The humanitarian architecture in Asia is still in its infancy stage, where the United Nations-led cluster system for humanitarian response is yet to be fully developed and implemented. This has resulted in duplication of efforts, limited access to humanitarian funds, lack of vertical and horizontal coordination, and a lack of leadership among local humanitarian agencies during mega disasters. The risk to communities in disaster prone areas is significantly higher due to elevated social vulnerabilities associated with the absence of institutional systems and mechanisms at local levels. There is an urgent need for additional complementary support devoted to strengthening local emergency response capabilities and establishing institutions and systems in order for at-risk countries in the region to be better equipped to face future disasters, which are likely to occur due to the evolving patterns of climate change.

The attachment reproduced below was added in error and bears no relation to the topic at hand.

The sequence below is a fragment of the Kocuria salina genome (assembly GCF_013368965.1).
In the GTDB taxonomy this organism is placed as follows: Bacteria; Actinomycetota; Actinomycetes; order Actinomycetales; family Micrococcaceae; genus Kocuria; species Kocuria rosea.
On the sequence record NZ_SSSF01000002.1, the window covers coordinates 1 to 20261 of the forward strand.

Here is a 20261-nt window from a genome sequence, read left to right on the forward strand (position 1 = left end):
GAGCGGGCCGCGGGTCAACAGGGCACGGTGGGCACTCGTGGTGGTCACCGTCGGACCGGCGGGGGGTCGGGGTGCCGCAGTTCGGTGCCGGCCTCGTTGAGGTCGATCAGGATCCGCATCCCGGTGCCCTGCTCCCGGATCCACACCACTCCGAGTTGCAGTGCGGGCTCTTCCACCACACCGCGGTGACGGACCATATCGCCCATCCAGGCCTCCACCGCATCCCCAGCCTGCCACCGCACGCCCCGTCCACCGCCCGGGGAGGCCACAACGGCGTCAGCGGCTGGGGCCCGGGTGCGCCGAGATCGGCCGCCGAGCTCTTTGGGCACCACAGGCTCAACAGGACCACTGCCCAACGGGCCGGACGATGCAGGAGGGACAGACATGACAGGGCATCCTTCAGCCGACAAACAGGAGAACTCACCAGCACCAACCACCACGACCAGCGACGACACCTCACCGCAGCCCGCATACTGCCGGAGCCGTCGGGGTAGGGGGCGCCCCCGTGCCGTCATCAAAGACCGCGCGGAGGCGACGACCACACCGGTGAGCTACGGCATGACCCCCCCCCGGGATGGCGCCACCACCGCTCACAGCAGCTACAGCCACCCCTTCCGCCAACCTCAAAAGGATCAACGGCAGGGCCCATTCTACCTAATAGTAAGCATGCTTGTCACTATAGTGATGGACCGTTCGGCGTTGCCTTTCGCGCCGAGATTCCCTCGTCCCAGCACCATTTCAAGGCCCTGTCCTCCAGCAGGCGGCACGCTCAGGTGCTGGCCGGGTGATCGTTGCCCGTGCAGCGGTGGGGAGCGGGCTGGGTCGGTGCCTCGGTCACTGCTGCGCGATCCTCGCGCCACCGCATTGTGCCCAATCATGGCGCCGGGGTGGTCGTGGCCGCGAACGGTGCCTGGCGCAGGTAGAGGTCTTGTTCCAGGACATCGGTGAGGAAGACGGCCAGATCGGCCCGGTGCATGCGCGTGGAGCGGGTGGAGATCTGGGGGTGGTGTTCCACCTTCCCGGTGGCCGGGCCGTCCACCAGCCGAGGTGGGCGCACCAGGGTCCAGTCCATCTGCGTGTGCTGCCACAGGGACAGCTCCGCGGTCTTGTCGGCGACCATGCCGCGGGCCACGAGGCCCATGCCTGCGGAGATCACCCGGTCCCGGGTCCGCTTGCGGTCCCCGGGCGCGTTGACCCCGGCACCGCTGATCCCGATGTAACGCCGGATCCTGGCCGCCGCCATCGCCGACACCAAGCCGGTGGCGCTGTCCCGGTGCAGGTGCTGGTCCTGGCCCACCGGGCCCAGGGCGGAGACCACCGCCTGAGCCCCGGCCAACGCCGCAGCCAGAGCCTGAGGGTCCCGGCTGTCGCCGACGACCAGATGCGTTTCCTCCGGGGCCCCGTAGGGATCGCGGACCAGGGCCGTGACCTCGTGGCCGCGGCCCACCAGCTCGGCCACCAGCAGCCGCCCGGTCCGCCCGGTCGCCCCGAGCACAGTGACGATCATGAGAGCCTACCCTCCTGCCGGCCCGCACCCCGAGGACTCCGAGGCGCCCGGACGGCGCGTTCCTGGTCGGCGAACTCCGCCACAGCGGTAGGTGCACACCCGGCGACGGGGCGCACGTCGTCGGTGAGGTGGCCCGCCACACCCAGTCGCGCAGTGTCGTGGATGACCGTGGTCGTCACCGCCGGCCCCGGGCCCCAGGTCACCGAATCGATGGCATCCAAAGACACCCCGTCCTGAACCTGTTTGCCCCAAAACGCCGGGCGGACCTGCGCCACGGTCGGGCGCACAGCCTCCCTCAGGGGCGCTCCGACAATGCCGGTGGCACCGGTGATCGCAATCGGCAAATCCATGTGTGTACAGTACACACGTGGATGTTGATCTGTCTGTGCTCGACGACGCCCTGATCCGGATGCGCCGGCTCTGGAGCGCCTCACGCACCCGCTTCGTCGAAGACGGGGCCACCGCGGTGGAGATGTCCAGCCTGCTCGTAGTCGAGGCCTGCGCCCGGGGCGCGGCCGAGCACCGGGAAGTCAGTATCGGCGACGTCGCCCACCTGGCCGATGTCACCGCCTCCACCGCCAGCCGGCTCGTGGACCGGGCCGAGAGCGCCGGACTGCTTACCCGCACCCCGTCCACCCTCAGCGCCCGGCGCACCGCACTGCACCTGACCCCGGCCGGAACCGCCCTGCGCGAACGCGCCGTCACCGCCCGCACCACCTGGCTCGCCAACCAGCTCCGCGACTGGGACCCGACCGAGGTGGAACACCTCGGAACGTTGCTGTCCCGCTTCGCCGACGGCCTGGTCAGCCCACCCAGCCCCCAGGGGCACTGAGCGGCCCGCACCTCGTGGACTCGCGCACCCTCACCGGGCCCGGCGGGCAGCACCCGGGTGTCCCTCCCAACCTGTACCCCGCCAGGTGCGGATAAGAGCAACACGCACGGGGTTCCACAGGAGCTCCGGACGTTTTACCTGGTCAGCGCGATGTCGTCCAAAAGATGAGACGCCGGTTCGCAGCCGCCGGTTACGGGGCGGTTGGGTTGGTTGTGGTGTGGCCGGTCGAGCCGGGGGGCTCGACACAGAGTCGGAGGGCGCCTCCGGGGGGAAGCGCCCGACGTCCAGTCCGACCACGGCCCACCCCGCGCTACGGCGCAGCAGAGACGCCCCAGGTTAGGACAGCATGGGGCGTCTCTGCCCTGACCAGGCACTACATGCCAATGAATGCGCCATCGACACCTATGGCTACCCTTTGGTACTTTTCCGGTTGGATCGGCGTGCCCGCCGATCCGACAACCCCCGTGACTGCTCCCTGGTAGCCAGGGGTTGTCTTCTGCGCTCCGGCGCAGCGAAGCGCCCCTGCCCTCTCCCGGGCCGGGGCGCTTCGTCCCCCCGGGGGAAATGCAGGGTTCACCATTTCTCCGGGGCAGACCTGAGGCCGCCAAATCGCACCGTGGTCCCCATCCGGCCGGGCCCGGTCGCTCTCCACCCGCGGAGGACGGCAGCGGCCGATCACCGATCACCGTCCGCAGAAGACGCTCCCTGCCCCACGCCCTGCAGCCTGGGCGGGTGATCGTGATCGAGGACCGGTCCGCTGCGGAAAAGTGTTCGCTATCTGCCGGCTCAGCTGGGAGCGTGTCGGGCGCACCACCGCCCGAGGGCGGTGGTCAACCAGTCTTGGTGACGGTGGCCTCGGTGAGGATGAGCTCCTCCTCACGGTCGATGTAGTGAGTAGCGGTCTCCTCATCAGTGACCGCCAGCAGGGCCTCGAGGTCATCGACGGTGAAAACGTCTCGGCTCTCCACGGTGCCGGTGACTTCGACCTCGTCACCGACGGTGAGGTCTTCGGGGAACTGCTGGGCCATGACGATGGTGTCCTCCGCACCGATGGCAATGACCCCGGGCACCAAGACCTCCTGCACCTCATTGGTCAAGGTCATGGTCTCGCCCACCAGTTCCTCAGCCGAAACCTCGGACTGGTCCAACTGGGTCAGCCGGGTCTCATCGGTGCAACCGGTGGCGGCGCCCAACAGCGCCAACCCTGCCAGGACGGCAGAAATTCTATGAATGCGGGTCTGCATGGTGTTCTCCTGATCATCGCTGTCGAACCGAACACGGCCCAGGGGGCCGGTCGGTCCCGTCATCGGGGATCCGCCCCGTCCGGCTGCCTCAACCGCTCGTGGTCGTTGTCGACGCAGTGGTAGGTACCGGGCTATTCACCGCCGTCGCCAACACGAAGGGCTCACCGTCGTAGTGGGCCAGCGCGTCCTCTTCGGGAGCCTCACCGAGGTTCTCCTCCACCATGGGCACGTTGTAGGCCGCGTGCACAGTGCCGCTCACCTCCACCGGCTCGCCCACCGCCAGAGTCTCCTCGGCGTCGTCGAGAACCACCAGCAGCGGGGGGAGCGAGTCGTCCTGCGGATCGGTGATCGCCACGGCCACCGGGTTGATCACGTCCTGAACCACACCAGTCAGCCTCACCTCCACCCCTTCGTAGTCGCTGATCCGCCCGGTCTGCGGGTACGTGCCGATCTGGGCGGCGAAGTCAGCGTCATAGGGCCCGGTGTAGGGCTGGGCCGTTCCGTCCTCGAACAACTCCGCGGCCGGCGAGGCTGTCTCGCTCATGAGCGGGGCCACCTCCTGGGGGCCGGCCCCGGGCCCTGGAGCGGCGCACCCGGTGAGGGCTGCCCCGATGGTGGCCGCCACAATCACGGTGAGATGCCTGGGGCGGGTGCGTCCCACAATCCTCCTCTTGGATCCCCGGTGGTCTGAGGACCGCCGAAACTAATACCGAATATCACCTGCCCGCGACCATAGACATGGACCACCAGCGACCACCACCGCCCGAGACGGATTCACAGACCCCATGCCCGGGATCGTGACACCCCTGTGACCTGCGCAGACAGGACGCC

Each program country part of APP undertook a country-specific baseline assessment to increase knowledge of the current context and engagement of government entities, local NGOs and civil society organizations, international organizations, the private sector, academia, and media in emergency response. Three countries are located in South Asia, namely Nepal, Pakistan, and Sri Lanka, and three are located in South-East Asia, specifically Cambodia, Myanmar, and the Philippines.This report is a regional synthesis of the country specific baseline assessment results that describes the humanitarian ecosystem in the region. The aim of this regional synthesis report is to serve as a road map to provide direction for future efforts aimed at building capacity, improving coordination, and strengthening the humanitarian institutional leadership of stakeholders.The content of this Volume 2 not only fills up the gaps in data analysis from the previous volume but also incorporates revised presentation of the comparative analysis between the countries.